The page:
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Are You Really Ready to Be an Entrepreneur?

Before you decide to jump the corporate ship, make sure you are really ready to start your own company.
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While quitting a job you hate is easy, walking away from a career you love to pursue your own endeavor can be difficult. But for many aspiring entrepreneurs, the desire to do something on their own and be in charge of their own destiny is enough motivation to leave a 9-to-5 job -- regardless of their current professional status. However, this passion shouldn’t mean people hastily jump from a stable job into the world of startups without some careful consideration.

After spending a decade at my former company -- helping to grow it from an emerging startup into a public enterprise -- I started to miss everything that comes with creating a product from scratch. After intense market analysis and weighing the pros and cons of leaving job security behind, I knew it was time to take the plunge.

Having gone through this experience myself, here are the four things you should consider before striking out on your own.

Related: 10 Questions to Ask Before Quitting Your Day Job to Run Your Own Company

1. You feel the need to create. Entrepreneurs thrive on creative energy, where every decision triggers ripple effects throughout the company. Without this desire, you won’t have the drive to accomplish what you need to get a company successfully off the ground. Building a solid team helps foster the creative spirit, as it creates a familial culture where everyone works toward a common goal and wins or loses together.

2. You know what you’re doing. You’ll never know everything, which is why standard advice to entrepreneurs includes hiring people who have the skills you lack. However, you need to have some knowledge of the industry and be able to add something to your startup – be it your marketing chops, network or technical background. (Otherwise, you are focusing on the wrong market or problem.)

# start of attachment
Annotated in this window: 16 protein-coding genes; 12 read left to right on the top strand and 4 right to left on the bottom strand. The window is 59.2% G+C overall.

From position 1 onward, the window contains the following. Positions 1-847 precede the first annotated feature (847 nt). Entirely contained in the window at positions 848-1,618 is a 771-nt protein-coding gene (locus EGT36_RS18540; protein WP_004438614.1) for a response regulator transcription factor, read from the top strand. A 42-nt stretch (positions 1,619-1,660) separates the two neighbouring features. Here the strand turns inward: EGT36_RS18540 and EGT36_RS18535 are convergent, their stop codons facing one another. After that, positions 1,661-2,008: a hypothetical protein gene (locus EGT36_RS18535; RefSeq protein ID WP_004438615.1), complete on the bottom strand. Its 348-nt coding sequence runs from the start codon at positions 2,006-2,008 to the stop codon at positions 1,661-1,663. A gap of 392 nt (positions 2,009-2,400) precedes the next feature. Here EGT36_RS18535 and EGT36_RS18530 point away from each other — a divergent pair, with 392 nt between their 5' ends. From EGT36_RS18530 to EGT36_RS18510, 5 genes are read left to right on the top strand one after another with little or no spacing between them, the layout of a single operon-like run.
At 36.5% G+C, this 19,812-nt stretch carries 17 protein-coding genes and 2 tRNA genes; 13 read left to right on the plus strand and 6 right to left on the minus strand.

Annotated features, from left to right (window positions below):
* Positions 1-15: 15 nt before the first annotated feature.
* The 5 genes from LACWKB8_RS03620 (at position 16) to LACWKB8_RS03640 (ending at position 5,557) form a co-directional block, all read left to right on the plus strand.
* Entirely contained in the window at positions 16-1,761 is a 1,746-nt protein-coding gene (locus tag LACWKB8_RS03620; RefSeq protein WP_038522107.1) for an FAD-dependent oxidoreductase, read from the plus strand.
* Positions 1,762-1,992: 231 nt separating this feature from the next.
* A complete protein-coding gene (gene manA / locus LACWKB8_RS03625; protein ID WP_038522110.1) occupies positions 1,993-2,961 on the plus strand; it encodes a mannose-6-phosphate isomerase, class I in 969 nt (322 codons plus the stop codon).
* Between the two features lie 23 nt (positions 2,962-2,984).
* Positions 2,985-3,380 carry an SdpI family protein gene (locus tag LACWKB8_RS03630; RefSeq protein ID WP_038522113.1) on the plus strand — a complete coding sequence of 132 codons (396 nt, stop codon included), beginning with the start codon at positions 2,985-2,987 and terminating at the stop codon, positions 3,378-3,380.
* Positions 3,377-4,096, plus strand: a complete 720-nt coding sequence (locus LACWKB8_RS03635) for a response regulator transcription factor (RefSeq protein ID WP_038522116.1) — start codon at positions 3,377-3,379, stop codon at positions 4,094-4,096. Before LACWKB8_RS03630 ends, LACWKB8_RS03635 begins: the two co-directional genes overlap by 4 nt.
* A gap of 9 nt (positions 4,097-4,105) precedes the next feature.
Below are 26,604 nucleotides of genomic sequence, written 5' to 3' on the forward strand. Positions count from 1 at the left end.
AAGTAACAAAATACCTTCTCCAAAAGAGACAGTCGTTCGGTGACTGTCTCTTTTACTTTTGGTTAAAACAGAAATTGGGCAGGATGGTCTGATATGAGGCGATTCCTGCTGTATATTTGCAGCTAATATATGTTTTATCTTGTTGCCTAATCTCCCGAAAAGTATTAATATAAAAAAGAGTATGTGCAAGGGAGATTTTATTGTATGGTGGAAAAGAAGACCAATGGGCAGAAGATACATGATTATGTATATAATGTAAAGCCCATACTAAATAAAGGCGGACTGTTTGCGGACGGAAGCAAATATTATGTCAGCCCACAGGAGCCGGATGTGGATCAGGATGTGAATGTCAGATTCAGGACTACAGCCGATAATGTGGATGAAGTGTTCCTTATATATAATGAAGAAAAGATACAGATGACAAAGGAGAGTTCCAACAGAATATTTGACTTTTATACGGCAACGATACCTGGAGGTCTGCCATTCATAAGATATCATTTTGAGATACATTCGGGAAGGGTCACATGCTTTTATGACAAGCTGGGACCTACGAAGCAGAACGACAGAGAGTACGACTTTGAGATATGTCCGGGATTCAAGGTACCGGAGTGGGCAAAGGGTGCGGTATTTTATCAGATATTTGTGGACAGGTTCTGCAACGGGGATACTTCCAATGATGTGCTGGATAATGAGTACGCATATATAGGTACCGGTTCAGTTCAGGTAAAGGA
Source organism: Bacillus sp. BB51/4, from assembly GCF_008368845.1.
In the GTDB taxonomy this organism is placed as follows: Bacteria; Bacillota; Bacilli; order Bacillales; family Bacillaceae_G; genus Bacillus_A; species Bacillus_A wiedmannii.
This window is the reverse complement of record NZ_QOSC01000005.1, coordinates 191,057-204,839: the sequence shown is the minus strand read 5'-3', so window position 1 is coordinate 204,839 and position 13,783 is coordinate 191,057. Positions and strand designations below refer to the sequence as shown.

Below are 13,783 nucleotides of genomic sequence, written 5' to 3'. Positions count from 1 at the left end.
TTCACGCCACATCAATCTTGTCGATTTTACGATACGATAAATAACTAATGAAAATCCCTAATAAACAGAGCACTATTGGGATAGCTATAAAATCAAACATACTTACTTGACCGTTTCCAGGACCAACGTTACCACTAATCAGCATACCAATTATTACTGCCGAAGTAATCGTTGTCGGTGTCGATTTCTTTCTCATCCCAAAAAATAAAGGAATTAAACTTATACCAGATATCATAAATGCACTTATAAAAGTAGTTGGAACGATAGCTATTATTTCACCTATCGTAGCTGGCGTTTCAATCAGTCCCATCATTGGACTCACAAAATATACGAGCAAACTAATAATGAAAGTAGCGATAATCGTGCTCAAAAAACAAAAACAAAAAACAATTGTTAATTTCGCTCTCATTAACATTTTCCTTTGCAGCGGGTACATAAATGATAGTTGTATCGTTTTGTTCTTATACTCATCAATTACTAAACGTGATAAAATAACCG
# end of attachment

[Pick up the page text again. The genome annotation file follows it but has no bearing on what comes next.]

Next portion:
Before I went out on my own, I spent 10 years in a career gaining experience in engineering, product management, corporate strategy and more. Those skills are essential to me as a founder of a company focused on big-data security analysis.

It’s beneficial to accrue solid experience before you start your own business, and sometimes the best way to do that is to put your full sell and soul into someone else's business.

Related: 5 Questions to Determine If You?'re Ready to Be an Entrepreneur

3. You have analyzed the market.  In no way should you jump ship on a whimsical concept without validating there is a potential customer base and a problem that exists you may be able to solve.

You can, in fact, be too early to market. If your amazing idea is five years ahead of your customer’s ability to understand it, it’s not the right time to launch. And of course, you can also be too late to market. If six competitors rolled out similar offerings before you ever opened your doors, your venture is in trouble.

Follow “The Goldilocks Principle.” The market conditions need to be just right before you take the leap into entrepreneurism.

4. You know what you are getting yourself into.  Starting your own company is always a risk and shepherding it toward success requires serious dedication. You don’t meet a lot of successful 9-to-5 entrepreneurs. Make sure you, along with your family, are ready for the hard work and long hours that come with founding a business.

That said, you’ll find that starting your own business, particularly if you’ve spent a good part of your career working for others, can be really rewarding. There is no thrill like the one of creating something new and surrounding yourself with players who share your vision and want to help you turn it into a successful venture.

If you nodded enthusiastically when reading through these signs, then you’re ready to take the entrepreneurship plunge. There will be a lot of ups and downs, but as long as you embrace your strengths and learn from your mistakes (of which there will be plenty), you’ll discover a truly rewarding experience. Buckle up for a wild and thrilling ride.

Related: Startup Founders, Treat Yourselves Right From the Get-Go